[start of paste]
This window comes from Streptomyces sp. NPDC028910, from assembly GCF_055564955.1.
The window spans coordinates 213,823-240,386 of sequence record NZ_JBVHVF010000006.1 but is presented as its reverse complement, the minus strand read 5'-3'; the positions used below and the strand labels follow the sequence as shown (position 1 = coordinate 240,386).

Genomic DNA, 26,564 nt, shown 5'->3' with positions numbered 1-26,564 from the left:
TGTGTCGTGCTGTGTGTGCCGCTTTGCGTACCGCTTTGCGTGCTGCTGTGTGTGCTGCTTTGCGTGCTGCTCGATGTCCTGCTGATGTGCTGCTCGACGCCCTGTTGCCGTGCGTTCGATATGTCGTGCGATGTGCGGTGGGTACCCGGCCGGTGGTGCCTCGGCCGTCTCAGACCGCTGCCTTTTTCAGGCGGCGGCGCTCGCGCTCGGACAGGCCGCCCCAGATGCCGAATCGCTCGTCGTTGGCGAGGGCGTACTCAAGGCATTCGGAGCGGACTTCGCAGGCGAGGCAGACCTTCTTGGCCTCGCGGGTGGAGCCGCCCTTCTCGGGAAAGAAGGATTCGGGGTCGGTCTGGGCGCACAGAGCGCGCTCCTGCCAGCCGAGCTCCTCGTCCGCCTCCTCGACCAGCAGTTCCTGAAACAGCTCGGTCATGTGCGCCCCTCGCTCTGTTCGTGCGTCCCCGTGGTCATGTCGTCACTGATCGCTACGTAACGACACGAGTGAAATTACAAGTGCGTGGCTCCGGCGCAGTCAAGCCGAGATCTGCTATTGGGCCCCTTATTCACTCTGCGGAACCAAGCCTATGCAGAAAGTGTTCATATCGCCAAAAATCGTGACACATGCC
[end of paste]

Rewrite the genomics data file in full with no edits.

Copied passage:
This window comes from Streptomyces sp. NPDC028910, from assembly GCF_055564955.1.
The window spans coordinates 213,823-240,386 of sequence record NZ_JBVHVF010000006.1 but is presented as its reverse complement, the minus strand read 5'-3'; the positions used below and the strand labels follow the sequence as shown (position 1 = coordinate 240,386).

Genomic DNA, 26,564 nt, shown 5'->3' with positions numbered 1-26,564 from the left:
TGTGTCGTGCTGTGTGTGCCGCTTTGCGTACCGCTTTGCGTGCTGCTGTGTGTGCTGCTTTGCGTGCTGCTCGATGTCCTGCTGATGTGCTGCTCGACGCCCTGTTGCCGTGCGTTCGATATGTCGTGCGATGTGCGGTGGGTACCCGGCCGGTGGTGCCTCGGCCGTCTCAGACCGCTGCCTTTTTCAGGCGGCGGCGCTCGCGCTCGGACAGGCCGCCCCAGATGCCGAATCGCTCGTCGTTGGCGAGGGCGTACTCAAGGCATTCGGAGCGGACTTCGCAGGCGAGGCAGACCTTCTTGGCCTCGCGGGTGGAGCCGCCCTTCTCGGGAAAGAAGGATTCGGGGTCGGTCTGGGCGCACAGAGCGCGCTCCTGCCAGCCGAGCTCCTCGTCCGCCTCCTCGACCAGCAGTTCCTGAAACAGCTCGGTCATGTGCGCCCCTCGCTCTGTTCGTGCGTCCCCGTGGTCATGTCGTCACTGATCGCTACGTAACGACACGAGTGAAATTACAAGTGCGTGGCTCCGGCGCAGTCAAGCCGAGATCTGCTATTGGGCCCCTTATTCACTCTGCGGAACCAAGCCTATGCAGAAAGTGTTCATATCGCCAAAAATCGTGACACATGCC